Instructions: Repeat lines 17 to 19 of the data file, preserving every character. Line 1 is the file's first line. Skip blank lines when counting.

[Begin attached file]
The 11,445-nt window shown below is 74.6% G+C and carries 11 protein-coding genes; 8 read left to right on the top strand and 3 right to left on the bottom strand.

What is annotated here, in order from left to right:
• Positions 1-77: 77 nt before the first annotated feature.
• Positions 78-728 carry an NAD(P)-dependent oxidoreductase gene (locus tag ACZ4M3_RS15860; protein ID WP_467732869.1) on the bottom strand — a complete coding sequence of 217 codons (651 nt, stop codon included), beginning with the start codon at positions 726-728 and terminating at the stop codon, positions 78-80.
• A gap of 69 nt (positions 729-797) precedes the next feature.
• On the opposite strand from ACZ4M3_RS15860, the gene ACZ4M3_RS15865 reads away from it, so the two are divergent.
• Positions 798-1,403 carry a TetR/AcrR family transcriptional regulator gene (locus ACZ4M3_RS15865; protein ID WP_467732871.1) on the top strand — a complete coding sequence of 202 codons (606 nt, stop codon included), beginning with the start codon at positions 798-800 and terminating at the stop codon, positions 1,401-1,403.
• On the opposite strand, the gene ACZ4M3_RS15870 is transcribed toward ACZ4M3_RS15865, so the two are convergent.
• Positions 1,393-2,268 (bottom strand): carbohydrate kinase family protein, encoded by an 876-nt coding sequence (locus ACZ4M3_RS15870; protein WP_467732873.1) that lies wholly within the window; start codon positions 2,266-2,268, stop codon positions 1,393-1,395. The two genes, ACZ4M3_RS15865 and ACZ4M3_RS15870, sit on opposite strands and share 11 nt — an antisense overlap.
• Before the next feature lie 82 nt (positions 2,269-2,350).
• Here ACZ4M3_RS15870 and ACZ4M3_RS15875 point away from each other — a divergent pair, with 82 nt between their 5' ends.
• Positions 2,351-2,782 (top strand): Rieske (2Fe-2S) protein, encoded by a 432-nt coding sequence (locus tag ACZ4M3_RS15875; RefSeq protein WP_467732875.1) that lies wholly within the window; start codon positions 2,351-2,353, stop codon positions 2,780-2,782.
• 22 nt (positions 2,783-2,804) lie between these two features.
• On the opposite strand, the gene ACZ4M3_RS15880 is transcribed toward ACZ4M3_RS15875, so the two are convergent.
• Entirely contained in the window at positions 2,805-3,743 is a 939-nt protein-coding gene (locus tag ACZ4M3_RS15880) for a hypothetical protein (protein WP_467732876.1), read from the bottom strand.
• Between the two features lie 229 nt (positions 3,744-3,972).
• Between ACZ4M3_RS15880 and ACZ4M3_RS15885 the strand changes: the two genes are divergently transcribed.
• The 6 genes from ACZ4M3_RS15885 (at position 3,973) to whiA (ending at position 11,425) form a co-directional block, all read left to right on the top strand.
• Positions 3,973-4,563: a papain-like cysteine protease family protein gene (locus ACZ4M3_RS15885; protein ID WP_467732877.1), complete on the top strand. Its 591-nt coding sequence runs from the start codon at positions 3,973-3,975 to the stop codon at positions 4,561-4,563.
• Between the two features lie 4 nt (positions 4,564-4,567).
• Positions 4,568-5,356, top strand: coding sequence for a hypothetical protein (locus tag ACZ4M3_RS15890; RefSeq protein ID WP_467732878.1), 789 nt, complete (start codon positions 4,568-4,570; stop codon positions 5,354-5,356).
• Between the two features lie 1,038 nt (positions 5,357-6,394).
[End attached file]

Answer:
• Between ACZ4M3_RS15880 and ACZ4M3_RS15885 the strand changes: the two genes are divergently transcribed.
• The 6 genes from ACZ4M3_RS15885 (at position 3,973) to whiA (ending at position 11,425) form a co-directional block, all read left to right on the top strand.
• Positions 3,973-4,563: a papain-like cysteine protease family protein gene (locus ACZ4M3_RS15885; protein ID WP_467732877.1), complete on the top strand. Its 591-nt coding sequence runs from the start codon at positions 3,973-3,975 to the stop codon at positions 4,561-4,563.